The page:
To celebrate this month’s music issue, we’re posting a piece written by Joseph Bien-Kahn on San Francisco Jazz trombonist, Danny Grewen.
Even dressed up, Danny Grewen is a little disheveled—in a pinstriped suit, a polyester button-down with the collar open, and a fedora he’s still all herks and jerks. Grewen is lugging around a taped-up trombone and a messenger bag open and overflowing with tape recorders, loose wires, and microphones when I interview him. He has a head of curly black hair and boyish good looks that clearly serve him well. But the thing that strikes you most about Grewen are his hands—they are strong and calloused and cracked; the hands of a blue-collared worker. The stereotype of the coddled artist continues to persist, but in today’s San Francisco, if you want to play jazz and pay rent, you have to work.
I met Grewen at Trouble Coffee in the Outer Sunset. Every once in a while he’d say something too sharp and a little too dark when talking about the city, and then burst out into untended laughter. He talks the way he moves, quick spurts with long breaths, a mischievous grin peeking out of his stubbly jaw. He kept his bag over his shoulder and recorded the interview on an ancient tape recorder he’d found at the corner of 45th and Kirkham for his own records. Grewen’s well loved in the neighborhood—at the coffee shop and later at the Flanahan’s Pub a few blocks down, everybody knew his name. But because of a jump in rent, he’ll soon be forced to move.
It hardly needs restating that San Francisco’s rents are rising at an alarming rate. According to a November 2013 article in the New York Times, the median rent for a two-bedroom apartment is a staggering $3,250, the highest price in the nation. Only 14 percent of homes are accessible to middle-class buyers.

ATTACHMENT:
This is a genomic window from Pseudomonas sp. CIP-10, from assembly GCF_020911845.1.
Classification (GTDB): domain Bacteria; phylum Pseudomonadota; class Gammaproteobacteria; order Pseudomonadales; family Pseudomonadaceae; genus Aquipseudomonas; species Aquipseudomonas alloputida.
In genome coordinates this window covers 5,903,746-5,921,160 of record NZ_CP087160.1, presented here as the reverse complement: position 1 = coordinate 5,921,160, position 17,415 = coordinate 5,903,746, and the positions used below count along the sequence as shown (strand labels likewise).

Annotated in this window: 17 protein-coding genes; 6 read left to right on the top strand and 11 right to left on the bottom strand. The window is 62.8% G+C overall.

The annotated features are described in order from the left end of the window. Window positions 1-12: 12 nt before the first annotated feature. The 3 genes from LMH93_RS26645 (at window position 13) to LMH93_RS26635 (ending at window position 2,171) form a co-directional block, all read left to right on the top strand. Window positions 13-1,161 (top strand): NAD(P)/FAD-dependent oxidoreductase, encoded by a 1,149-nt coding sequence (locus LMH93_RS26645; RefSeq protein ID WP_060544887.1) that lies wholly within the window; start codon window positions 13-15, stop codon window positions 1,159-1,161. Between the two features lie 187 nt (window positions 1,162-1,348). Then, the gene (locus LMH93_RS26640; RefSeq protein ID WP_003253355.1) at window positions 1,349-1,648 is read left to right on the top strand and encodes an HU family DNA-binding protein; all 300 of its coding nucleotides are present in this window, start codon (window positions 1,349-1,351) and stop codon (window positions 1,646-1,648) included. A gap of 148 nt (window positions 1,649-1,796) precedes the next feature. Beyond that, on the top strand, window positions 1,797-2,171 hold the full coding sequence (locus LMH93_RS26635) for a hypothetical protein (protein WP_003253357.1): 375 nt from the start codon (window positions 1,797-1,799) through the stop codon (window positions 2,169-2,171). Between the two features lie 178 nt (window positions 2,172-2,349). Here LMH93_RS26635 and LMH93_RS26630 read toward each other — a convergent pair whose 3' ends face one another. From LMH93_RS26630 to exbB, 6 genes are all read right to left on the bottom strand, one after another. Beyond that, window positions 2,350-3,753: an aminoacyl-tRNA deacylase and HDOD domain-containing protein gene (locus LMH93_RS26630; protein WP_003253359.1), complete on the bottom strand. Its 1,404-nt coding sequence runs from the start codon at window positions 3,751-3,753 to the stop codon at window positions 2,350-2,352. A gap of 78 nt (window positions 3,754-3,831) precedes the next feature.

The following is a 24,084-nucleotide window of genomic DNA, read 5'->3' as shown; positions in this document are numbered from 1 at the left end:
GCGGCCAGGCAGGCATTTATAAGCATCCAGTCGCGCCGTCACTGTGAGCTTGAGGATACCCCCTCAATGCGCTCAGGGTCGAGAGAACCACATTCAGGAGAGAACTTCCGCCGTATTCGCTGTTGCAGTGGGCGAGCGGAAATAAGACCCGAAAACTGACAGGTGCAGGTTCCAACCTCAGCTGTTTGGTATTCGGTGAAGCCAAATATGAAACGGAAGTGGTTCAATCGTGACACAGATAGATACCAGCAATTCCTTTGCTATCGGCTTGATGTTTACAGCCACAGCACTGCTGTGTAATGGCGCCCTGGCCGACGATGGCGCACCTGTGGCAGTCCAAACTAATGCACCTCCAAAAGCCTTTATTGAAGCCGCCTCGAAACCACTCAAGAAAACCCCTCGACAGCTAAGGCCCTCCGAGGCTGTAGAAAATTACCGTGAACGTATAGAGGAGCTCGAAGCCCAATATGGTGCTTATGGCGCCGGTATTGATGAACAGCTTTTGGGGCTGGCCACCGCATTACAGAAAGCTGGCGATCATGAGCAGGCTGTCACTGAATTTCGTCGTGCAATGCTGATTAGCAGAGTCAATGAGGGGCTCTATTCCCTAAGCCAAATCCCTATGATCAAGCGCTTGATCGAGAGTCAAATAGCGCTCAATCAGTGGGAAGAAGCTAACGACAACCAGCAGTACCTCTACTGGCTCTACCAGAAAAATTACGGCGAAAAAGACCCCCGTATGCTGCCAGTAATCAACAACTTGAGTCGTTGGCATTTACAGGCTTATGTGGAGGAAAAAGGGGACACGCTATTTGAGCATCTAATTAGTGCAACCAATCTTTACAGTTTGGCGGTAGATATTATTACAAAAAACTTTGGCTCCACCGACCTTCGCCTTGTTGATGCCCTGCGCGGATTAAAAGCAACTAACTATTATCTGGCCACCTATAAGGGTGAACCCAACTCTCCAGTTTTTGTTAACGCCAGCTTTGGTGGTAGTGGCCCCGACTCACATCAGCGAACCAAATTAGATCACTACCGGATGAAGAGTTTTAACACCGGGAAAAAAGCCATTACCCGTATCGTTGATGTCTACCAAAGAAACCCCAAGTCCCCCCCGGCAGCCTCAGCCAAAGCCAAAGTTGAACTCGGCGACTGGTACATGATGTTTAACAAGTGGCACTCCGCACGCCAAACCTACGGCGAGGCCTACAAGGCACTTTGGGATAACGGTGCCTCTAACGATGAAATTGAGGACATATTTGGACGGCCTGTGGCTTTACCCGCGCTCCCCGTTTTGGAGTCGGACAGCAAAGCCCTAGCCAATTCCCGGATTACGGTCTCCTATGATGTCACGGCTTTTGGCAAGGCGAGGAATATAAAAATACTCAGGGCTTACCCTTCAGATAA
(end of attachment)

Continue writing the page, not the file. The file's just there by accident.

The city is changing which is what cities do. But it means it’s becoming harder and harder to be a musician in San Francisco, especially a jazz trombonist. It’s nearly impossible for Grewen—who grew up in the Richmond, San Francisco’s sleepy northwestern district by the beach, with his mom (also a musician), and attended the School of the Arts—to stay. Now he’s crashing on couches, looking for something affordable in the most expensive renters’ market in the nation.
He left the city once, briefly, to play jazz on cruise ships—“Well, that’s not really jazz is it?”—but has spent the last fifteen years gigging around San Francisco. It’s been a long time since music was lucrative here, but Grewen has made a fine living playing jazz trombone. But now, at 36, his steady gigs are disappearing. He says the jazz scene was “happening” in the late 90s, right when he came back to the city: “Bruno’s was a great club. It’s still there, but if you remember what it was like, it was a beautiful place. There was even two bands going in one night—one in one room and then that one would stop and the band would start in the other room.” Bruno’s no longer hosts jazz performances, according to its website: “Every week, we present a brilliant line up of entertainment featuring a collection of the Bay Area’s finest DJ’s spinning an eclectic mix of party jams and dance music.” If you want to run a club in San Francisco, hip-hop and house music are the way to go. Jazz just doesn’t fill a room in today’s city music scene. Grewen says he doesn’t want people to go see jazz because it’s something they ought to do—he wishes people would get excited about it again. He doesn’t think it should feel “like your supporting a relative that’s down on their luck or something; it’s fun music.”
Grewen told me he’s seen a lot of San Francisco’s jazz musicians move away—some to the East Bay and many to New Orleans. The problem is, when a city becomes too expensive for musicians, it changes its character. The success of eccentrics like Grewen was one of things that gave San Francisco its flavor. “You want to try to hold onto the things that made great cities great,” Randall Kline, the founder and executive artistic director of SFJazz, explained. “What was great about this city, San Francisco, was this whole creative class—people who lived here who were not just musicians, there were tons of artists, actors, it was just a vibrant scene. Now there’s a lot less of that per capita then there was.”